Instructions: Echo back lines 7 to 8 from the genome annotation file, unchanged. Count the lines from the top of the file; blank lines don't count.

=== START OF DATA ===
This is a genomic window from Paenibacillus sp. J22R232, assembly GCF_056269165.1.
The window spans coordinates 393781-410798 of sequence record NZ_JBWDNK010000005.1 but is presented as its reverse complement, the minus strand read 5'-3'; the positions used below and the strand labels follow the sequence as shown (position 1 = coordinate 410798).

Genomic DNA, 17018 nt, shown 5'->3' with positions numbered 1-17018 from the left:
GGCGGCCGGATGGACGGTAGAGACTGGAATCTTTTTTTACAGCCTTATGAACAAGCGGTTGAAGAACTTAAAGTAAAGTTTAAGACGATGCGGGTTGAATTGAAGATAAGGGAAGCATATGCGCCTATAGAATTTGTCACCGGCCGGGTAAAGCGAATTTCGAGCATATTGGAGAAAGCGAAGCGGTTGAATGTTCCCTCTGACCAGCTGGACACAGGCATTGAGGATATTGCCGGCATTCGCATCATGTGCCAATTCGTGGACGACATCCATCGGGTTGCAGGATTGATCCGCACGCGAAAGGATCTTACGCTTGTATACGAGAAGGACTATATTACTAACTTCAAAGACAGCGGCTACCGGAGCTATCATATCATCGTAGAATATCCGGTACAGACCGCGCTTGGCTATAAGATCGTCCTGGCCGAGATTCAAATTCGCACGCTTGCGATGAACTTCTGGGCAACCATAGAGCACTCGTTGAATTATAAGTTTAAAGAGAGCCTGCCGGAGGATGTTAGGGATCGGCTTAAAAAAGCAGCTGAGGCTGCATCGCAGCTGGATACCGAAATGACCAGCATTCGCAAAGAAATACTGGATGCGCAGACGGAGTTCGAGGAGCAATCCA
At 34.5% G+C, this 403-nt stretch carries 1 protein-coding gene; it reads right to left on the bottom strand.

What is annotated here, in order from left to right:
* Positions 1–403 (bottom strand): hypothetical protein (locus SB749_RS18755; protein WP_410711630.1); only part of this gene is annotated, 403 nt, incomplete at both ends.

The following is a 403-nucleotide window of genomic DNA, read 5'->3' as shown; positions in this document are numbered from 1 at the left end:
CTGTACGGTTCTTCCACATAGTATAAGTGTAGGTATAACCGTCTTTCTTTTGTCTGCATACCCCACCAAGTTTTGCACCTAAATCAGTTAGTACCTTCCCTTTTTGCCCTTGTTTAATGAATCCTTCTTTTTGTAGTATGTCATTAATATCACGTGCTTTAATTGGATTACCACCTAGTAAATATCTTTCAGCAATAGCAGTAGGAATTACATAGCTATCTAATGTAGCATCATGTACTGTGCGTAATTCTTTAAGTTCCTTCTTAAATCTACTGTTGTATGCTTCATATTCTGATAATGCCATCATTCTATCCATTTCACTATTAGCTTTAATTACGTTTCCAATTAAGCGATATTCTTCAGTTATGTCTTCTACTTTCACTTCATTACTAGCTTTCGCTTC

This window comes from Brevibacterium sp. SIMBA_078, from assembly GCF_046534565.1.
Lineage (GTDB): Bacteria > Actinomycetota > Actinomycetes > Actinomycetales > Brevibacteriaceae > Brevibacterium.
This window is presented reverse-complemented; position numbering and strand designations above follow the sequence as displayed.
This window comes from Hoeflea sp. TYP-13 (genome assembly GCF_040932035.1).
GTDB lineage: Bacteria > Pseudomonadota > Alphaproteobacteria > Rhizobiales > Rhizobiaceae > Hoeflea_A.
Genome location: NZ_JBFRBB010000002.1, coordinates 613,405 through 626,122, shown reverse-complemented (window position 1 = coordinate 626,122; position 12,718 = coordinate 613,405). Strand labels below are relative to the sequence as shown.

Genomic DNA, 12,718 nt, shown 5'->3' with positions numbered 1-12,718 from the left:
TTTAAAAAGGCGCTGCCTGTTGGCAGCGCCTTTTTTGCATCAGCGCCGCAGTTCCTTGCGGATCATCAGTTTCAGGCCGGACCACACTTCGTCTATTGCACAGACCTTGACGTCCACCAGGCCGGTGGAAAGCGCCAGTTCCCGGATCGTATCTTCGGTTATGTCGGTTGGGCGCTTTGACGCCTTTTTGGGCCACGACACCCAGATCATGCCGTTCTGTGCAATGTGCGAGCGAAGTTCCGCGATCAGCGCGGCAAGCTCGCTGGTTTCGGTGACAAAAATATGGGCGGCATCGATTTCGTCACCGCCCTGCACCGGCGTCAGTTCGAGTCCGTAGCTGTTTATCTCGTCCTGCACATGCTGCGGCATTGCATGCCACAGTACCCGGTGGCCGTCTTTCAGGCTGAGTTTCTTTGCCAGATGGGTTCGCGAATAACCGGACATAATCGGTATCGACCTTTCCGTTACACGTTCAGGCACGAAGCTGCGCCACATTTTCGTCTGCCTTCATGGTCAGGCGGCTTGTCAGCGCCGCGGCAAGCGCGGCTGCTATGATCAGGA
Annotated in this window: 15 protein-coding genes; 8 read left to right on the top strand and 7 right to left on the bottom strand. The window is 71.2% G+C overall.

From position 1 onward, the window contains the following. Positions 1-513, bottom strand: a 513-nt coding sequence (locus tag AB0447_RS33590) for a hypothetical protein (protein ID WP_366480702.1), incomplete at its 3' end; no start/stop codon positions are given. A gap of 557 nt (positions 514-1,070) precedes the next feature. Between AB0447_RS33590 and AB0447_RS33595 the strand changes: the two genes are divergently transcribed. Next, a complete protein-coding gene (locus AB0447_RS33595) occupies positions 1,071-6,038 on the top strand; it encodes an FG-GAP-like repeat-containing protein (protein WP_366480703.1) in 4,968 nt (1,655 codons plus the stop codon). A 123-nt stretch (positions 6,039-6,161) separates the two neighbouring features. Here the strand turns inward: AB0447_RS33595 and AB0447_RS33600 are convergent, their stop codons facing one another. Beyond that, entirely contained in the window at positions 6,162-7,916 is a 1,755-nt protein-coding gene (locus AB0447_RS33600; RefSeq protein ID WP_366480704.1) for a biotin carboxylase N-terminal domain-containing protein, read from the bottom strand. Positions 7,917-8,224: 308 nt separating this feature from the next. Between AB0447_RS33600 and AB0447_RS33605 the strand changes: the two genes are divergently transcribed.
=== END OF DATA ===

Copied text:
* Positions 1–403 (bottom strand): hypothetical protein (locus SB749_RS18755; protein WP_410711630.1); only part of this gene is annotated, 403 nt, incomplete at both ends.

The following is a 403-nucleotide window of genomic DNA, read 5'->3' as shown; positions in this document are numbered from 1 at the left end: